Opel had three Manta 400s foi Russell Brookes/Mike Broad, Jimmy McRae/lan Grindrod and Erwin Weber/Gunter Wanger. the latter crew being the pair who came very close indeed to winning the Safari this year, losing their lead on the last morning after engine stoppage. A Group A Ascona came from Sweden for Jonsson/Johansson and there were Group A Vauxhall Astras driven by Airikkala/McNamee, Wood/Nicholson, Nichols/Grist and Davidson/Nicholson.
Mazda RX7s were driven by Ingvai Carlsson/Benny Mellander and Rod Millen/Brian Rainbow, the latter driver being the US-resident New Zealander who uses a 4-w-d version of the RX7 in American events. John Haugland/Jan-Olof Bohlin and two Czech crews drove a trio of Skoda 130LRs entered by the British importers, whilst Subaru Sport brought three 1800 RX Turbos for Pitkanen/Mynott, Geitel/Hakkinen and Morton/Bland.
Following its itinerant trend since the early ’70s, the rally was based this year at Nottingham, where, in a city centre hotel, rally headquarters were fortunate to have a multistorey car park in the next block. Without that, there would have been parking chaos, although a few people (not competitors) discovered too late that the gates were kept locked on Sundays!
The route was rather more complex than it has been in the past, not always easy for servicing, and subject to criticism by some competitors because rest periods were short and at odd times, although it wasn’t so long ago that the entire event had one night stop and nothing else; the driving was shared so that sleep could be snatched on road sections, and if you were lucky you got the bonus of the odd half-hour here and there after making up time into a main control
The mid-November snowfall had suggested that the special stages, particularly those in Wales and the northern parts would be very slippery indeed. and a great deal of attention was paid to the selection of tyres for such conditions. Austin-Rover was at a disadvantage here, because although the team had done considerable tyre testing during the development of the car, none of it was carried out in really wintry conditions.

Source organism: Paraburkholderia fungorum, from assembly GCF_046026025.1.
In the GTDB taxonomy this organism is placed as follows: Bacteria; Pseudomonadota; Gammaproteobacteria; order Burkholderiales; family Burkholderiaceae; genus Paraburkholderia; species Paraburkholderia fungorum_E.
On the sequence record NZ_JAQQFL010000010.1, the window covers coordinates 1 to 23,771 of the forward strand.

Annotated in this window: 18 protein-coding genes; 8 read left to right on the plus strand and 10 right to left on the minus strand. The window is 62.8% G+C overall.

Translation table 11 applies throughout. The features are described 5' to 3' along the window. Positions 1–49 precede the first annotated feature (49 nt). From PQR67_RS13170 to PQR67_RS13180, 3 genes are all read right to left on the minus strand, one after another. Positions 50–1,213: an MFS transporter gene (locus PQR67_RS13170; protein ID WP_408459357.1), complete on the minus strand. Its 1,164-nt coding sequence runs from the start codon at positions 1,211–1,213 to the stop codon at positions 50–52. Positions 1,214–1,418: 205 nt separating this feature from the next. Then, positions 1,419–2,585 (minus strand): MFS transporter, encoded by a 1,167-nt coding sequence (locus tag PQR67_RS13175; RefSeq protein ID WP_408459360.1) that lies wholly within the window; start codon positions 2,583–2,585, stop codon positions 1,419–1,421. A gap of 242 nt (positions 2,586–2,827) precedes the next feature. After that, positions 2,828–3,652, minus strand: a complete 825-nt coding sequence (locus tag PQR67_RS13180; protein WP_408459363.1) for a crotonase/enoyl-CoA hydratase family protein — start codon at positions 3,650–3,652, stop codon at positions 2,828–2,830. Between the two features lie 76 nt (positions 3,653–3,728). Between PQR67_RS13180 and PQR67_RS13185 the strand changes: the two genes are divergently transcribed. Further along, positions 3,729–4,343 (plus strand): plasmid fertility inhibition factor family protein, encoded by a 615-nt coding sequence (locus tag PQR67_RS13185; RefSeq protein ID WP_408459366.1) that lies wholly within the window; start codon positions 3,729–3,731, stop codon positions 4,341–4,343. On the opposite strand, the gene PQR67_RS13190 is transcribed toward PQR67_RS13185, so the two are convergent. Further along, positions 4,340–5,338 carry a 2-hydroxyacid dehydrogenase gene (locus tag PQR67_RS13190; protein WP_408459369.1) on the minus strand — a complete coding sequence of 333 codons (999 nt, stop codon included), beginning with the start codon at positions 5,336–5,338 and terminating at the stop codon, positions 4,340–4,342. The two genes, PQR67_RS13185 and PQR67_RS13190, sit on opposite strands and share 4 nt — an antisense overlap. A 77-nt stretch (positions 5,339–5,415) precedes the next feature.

Some of that snow disappeared at the start, but it returned in places, and bitterly cold weather ensured a good coating of ice on many of the forest tracks. Freezing fog was another hazard here and there, although the coldest nights were towards the end when a clear sky and a bright moon signalled the absence of any insulating cloud layer.
An innovation at Nottingham was to site the start ramp at the departure line of the first special stage in the city’s Wollaton Park. It was just a short one, hardly more than a mile, but as a crowd puller it was most effective, and it was a shrewd move by Toyota GB to sign it up for sponsorship and banner advertising
These opening stages are invariably short, so penalty differences are usually minimal, and it is an imprudent driver who tackles them at 100%. Even if someone made best time on all seven openers, his advantage would be so small that it could be removed entirely at the first stage of any decent length.
Most people therefore treated them with caution, Tony Pond in particular, for he was determined not to repeat his debacle of last year when he put a Rover off the road on the opening stage and retired against a tree. The 11 fastest cars on the slippery Wollaton stage all had 4-w-d transmissions, Alen fastest by one second from Salonen and Toivonen. and Pond 10th fastest but only six seconds slower than him.
The four-mile tarmac stage at Clumber was next, followed by a mixed surface 3.5-miler at Chatsworth. Already McRae was having trouble with his brake calipers, Kaby with his master cylinder and both Alen and Waldegard with their gearboxes.
Carlsson lost a little time when his Mazda went off the road in Trentham Gardens, where the banners were those of Champion, and Toivonen lost a few of his gear ratios after a heavy landing. The Subarus were suffering turbocharger inefficiency due to an oil leak, and their drivers discovered that their standard transmission ratios were totally unsuitable for the event
Toivonen hit some logs in Weston Park, damaging the front right bodywork and perhaps adversely affecting the aerodynamics. It was some time before a new front could be fitted, for the team didn’t have enough body parts with them for every service van to carry. Rohrl broke a front shock absorber, Pitkanen had what seemed like gasket failure on his Subaru and retired soon afterwards, whilst Japanese crew Kawahara and Yoda indulged in a spot of bush fettling by wiring spanners together to “splint” a broken steering so that they could gel their Nissan to their service car.
Meanwhile, McRae had cured his brake problems and Waldegard was happier after having a new gearbox fitted. That crowded stop at Worcester signalled the end of the day’s “Mickey Mouse” stages, as they are still called, although they aren’t as bad nowadays as those bollard-dodging antics in the past around Silverstone’s back roads, or along Prestatyn Promenade. By that time, 4-w-d cars still filled the first 10 places, the Lancias of Alen and Toivonen up front, 19 sec apart. Salonen was next, another 18 sec behind, followed by Wilson and Grundel at intervals of two and three seconds respectively.
Mikael Sundstrdm/Paul White were sixth in their Coventry-backed Peugeot, ahead of Mikkola, Pond, Rohrl and Eklund, whilst in 11th place was the best placed 2-w-d car, Waldegard’s Celica.
The first forest stages were in a group of four in the Forest of Dean, and almost immediately the leader board began to change. Pond prepared for it by readjusting his lamp angles and adding padding to his seat!